Stephan stood with arms crossed listening to the reaver. His indignation was palpable when Bors compared himself to Stephan. “I assure you, laddie, none of the Ring are soldiers like me.”
Bors cowered at Stephan’s ire. He avoided eye contact with Stephan and instead focused on Miklos, whom he hoped to endear.
“Once of the Ring, always of the Ring. We can’t trust him,” Stephan opined to his mates.
Feldard too was unmoved by the reaver’s pleading. He was ready to finish what he’d begun, once Miklos was done questioning the man. Mind you, there was no guarantee that the youthful mage might not fall to the ‘just a fighter’-man’s plea. Humans often didn’t have stomach for such things.
Maruc sighed. “Mercy you seek? I wonder were the tables turned that you would be so generous? You and Gothar presume much of us that is wrong. A Master of the Iron Ring you say? That would explain his influence, but what Miklos says is correct, you are unlikely to know the plans of the Sons of Night. It would not surprise me to learn that the Iron Ring is a front for them. Albeit an unknowing one. Bors, if that is your name, you are a rogue and as such your word cannot be trusted but you don’t have the wit to lie now, for that reason I don’t think you have anything more to say. Stephan’s assessment is right, you are as as a slave to the Ring as the slaves you capture. You and your kin seek to undermine the law of Halav Reincarnate. You are an affront to the Lord Stefan on his throne. You exercise slavery on his lands.” Maruc’s tone was deceptively calm. Too calm.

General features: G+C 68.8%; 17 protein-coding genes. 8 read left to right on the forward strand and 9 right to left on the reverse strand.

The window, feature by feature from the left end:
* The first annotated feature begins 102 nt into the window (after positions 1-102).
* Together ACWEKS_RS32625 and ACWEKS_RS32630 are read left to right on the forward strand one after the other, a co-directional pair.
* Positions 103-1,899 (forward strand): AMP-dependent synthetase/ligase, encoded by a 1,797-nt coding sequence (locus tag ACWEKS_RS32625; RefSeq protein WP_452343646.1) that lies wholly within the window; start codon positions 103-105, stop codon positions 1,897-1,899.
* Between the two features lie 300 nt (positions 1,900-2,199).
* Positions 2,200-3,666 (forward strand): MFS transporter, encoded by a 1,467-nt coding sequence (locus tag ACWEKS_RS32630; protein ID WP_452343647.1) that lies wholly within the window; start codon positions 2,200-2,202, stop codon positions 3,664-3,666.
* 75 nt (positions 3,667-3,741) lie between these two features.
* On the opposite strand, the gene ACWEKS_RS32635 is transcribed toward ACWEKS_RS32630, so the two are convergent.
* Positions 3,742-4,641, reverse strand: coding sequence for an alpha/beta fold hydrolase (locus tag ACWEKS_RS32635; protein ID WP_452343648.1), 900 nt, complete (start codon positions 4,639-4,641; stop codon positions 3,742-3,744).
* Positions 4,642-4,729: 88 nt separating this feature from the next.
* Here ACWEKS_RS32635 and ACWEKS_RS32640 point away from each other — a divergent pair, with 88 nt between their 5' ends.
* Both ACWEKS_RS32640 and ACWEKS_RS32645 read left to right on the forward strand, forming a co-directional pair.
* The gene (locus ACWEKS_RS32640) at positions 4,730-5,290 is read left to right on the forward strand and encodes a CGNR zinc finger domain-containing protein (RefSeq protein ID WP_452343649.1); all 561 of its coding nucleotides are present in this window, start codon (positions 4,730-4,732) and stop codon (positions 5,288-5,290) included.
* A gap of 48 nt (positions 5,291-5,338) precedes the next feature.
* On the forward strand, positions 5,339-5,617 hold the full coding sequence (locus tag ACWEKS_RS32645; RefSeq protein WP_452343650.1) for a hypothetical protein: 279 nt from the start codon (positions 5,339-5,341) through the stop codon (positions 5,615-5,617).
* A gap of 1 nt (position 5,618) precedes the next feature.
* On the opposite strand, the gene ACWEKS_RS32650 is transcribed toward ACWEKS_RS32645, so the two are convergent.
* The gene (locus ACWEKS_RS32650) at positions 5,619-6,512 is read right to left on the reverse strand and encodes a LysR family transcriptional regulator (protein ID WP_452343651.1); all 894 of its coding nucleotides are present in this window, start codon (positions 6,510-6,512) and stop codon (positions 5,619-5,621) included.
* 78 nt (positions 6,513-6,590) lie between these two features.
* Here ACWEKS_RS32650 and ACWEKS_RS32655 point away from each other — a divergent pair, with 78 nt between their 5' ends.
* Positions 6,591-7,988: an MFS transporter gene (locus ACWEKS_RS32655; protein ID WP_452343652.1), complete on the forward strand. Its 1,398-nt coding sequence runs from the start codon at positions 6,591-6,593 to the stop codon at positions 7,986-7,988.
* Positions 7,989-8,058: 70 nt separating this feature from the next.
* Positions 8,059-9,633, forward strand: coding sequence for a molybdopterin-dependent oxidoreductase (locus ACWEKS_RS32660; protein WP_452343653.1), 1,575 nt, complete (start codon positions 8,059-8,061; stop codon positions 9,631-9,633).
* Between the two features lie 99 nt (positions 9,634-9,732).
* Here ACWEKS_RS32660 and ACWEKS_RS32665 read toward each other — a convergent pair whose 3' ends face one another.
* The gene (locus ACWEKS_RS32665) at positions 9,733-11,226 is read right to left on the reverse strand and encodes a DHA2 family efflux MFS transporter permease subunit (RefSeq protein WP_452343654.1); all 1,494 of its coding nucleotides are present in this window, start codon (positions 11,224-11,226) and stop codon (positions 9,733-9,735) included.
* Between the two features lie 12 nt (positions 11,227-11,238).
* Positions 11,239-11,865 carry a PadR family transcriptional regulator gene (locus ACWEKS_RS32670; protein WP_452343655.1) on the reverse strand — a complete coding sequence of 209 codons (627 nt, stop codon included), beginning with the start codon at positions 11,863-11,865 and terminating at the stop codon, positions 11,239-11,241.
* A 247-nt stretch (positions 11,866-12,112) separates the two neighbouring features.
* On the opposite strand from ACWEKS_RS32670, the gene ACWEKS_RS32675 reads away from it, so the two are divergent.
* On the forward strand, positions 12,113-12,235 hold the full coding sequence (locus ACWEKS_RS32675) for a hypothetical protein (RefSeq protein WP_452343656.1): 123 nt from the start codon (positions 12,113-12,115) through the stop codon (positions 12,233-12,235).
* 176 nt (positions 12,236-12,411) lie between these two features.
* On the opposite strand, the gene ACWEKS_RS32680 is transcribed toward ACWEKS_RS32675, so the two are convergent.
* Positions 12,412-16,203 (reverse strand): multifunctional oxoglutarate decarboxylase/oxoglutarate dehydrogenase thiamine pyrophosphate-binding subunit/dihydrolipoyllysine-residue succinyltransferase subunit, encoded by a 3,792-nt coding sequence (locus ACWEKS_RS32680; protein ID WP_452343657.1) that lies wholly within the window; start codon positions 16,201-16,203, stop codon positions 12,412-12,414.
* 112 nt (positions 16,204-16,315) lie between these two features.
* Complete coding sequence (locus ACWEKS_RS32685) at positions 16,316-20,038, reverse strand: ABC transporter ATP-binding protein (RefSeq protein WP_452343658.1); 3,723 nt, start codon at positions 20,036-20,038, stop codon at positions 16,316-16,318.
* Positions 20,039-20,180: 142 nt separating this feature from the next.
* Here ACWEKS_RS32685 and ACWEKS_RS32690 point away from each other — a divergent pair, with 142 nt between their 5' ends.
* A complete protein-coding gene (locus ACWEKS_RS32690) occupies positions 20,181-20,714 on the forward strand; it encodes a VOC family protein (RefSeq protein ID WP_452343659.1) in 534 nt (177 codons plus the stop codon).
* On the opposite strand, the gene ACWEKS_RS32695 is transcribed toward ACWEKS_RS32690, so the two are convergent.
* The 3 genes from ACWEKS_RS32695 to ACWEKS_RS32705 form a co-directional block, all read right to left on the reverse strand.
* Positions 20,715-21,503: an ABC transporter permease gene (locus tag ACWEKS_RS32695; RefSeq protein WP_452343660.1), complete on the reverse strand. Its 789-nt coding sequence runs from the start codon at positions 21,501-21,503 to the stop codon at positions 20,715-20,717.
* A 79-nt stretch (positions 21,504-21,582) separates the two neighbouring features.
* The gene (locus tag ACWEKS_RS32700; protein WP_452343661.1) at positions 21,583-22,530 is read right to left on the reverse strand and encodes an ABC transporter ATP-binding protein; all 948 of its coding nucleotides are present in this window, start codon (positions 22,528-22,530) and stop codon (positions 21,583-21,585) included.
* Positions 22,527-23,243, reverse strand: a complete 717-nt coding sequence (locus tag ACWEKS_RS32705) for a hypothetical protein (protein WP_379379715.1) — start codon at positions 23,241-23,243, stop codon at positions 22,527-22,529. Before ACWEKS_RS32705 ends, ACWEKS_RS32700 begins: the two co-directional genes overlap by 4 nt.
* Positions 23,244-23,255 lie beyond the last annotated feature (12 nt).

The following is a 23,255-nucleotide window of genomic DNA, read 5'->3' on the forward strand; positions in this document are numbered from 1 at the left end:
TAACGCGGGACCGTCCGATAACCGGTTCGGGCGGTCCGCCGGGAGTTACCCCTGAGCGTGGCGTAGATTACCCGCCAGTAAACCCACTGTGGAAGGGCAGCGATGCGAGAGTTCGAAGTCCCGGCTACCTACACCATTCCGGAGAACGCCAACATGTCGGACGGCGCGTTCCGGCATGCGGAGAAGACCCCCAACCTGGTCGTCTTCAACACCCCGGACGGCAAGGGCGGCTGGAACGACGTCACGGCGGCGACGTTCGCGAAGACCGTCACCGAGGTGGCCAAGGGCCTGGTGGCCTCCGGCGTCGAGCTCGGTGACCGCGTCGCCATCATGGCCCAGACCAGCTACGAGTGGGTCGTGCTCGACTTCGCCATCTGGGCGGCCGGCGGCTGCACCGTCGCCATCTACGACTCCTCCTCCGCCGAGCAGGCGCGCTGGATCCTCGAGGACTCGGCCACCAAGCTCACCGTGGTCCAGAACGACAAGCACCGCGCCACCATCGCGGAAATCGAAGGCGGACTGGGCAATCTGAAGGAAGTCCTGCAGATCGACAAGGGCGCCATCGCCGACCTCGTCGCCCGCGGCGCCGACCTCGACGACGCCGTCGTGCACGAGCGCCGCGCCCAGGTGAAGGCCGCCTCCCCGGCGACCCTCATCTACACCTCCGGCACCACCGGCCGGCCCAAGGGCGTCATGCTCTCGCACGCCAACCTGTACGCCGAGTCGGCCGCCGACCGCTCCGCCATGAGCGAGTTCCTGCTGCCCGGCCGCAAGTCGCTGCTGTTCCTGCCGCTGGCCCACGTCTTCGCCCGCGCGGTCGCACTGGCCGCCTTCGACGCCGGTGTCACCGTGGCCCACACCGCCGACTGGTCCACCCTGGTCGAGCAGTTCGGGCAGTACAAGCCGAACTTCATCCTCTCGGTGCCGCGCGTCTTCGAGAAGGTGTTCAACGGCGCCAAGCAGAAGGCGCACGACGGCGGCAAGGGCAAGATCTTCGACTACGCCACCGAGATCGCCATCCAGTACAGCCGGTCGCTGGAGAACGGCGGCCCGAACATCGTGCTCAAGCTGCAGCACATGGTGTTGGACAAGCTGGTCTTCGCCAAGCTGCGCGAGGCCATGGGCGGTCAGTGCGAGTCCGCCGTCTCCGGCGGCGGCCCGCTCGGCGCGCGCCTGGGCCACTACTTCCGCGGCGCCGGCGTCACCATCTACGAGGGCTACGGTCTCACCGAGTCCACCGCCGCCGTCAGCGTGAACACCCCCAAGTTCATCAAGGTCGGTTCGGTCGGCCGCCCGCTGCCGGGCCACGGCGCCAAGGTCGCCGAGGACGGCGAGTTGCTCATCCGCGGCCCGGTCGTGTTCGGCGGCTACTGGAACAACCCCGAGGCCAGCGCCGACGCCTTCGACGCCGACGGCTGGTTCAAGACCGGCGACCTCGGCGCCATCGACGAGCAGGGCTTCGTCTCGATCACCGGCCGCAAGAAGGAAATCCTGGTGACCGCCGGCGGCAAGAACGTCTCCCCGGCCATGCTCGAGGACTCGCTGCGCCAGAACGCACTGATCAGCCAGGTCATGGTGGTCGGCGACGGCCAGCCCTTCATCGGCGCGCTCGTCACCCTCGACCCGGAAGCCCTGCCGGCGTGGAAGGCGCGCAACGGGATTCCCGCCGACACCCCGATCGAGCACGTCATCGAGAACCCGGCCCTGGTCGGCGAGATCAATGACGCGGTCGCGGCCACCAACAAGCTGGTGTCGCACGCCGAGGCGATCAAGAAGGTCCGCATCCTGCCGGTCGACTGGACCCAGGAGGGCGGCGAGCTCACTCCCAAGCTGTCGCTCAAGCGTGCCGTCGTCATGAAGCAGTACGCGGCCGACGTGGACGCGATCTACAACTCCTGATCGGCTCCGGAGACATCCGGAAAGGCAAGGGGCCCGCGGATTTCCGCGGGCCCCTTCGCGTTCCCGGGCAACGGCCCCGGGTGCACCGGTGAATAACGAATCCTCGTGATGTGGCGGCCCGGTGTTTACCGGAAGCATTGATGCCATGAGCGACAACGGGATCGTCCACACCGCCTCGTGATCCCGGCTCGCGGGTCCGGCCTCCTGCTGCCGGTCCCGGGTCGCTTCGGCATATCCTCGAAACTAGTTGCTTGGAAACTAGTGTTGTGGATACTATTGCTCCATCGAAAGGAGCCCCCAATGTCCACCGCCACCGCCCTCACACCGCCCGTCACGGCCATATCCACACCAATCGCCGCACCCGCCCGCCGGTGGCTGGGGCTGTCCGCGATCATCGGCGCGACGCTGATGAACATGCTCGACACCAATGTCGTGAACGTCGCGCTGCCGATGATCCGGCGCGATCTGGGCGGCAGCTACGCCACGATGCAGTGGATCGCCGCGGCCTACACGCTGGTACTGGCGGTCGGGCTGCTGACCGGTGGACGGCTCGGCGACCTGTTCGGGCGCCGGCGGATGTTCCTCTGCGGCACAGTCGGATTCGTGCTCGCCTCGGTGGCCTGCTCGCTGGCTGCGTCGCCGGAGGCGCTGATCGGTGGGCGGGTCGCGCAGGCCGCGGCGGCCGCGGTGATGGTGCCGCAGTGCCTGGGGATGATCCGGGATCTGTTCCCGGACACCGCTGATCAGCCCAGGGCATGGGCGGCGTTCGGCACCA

“Bors, you chose your path long ago. There is only one ending to such a path. I judge you evil and in retribution for all the lives you and you kin have destroyed your life is forfeit. I give you a greater mercy than you have given others.” The captives eyes widened and his head jerked sideways with a sickening crack. Maruc lowered his flail and turned from the corpse. “Search them for instructions from the Ring. Then burn them. If they have any money we’ll give it to the next village we come across. At least that way they have given something back.”